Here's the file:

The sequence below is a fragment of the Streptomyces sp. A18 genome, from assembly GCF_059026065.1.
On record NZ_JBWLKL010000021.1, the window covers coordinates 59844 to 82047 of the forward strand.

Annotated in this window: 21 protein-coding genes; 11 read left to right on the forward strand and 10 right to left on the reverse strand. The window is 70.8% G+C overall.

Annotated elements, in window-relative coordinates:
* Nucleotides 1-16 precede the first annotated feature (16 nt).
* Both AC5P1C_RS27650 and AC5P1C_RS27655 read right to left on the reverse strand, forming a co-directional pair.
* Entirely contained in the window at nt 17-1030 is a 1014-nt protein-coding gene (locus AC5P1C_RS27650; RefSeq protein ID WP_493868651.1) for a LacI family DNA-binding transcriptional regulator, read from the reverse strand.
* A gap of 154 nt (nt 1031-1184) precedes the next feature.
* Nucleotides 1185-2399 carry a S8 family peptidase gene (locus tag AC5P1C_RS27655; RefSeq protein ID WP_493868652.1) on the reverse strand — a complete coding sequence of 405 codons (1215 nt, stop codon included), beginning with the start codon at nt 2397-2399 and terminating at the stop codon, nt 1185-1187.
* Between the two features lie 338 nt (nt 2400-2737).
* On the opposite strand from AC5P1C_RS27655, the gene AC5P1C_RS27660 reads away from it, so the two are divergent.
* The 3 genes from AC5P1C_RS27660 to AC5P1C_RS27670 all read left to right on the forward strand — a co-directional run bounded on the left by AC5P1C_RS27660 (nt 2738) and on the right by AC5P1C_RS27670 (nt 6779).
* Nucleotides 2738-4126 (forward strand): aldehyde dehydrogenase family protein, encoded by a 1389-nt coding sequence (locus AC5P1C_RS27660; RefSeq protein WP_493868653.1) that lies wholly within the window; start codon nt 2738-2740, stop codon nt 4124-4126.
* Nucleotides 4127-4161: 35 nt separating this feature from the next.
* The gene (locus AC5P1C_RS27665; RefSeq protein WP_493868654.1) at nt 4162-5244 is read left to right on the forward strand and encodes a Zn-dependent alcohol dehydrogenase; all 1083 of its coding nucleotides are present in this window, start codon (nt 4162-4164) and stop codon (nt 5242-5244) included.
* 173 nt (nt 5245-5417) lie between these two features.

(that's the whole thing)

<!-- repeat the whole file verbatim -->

The sequence below is a fragment of the Streptomyces sp. A18 genome, from assembly GCF_059026065.1.
On record NZ_JBWLKL010000021.1, the window covers coordinates 59844 to 82047 of the forward strand.

Annotated in this window: 21 protein-coding genes; 11 read left to right on the forward strand and 10 right to left on the reverse strand. The window is 70.8% G+C overall.

Annotated elements, in window-relative coordinates:
* Nucleotides 1-16 precede the first annotated feature (16 nt).
* Both AC5P1C_RS27650 and AC5P1C_RS27655 read right to left on the reverse strand, forming a co-directional pair.
* Entirely contained in the window at nt 17-1030 is a 1014-nt protein-coding gene (locus AC5P1C_RS27650; RefSeq protein ID WP_493868651.1) for a LacI family DNA-binding transcriptional regulator, read from the reverse strand.
* A gap of 154 nt (nt 1031-1184) precedes the next feature.
* Nucleotides 1185-2399 carry a S8 family peptidase gene (locus tag AC5P1C_RS27655; RefSeq protein ID WP_493868652.1) on the reverse strand — a complete coding sequence of 405 codons (1215 nt, stop codon included), beginning with the start codon at nt 2397-2399 and terminating at the stop codon, nt 1185-1187.
* Between the two features lie 338 nt (nt 2400-2737).
* On the opposite strand from AC5P1C_RS27655, the gene AC5P1C_RS27660 reads away from it, so the two are divergent.
* The 3 genes from AC5P1C_RS27660 to AC5P1C_RS27670 all read left to right on the forward strand — a co-directional run bounded on the left by AC5P1C_RS27660 (nt 2738) and on the right by AC5P1C_RS27670 (nt 6779).
* Nucleotides 2738-4126 (forward strand): aldehyde dehydrogenase family protein, encoded by a 1389-nt coding sequence (locus AC5P1C_RS27660; RefSeq protein WP_493868653.1) that lies wholly within the window; start codon nt 2738-2740, stop codon nt 4124-4126.
* Nucleotides 4127-4161: 35 nt separating this feature from the next.
* The gene (locus AC5P1C_RS27665; RefSeq protein WP_493868654.1) at nt 4162-5244 is read left to right on the forward strand and encodes a Zn-dependent alcohol dehydrogenase; all 1083 of its coding nucleotides are present in this window, start codon (nt 4162-4164) and stop codon (nt 5242-5244) included.
* 173 nt (nt 5245-5417) lie between these two features.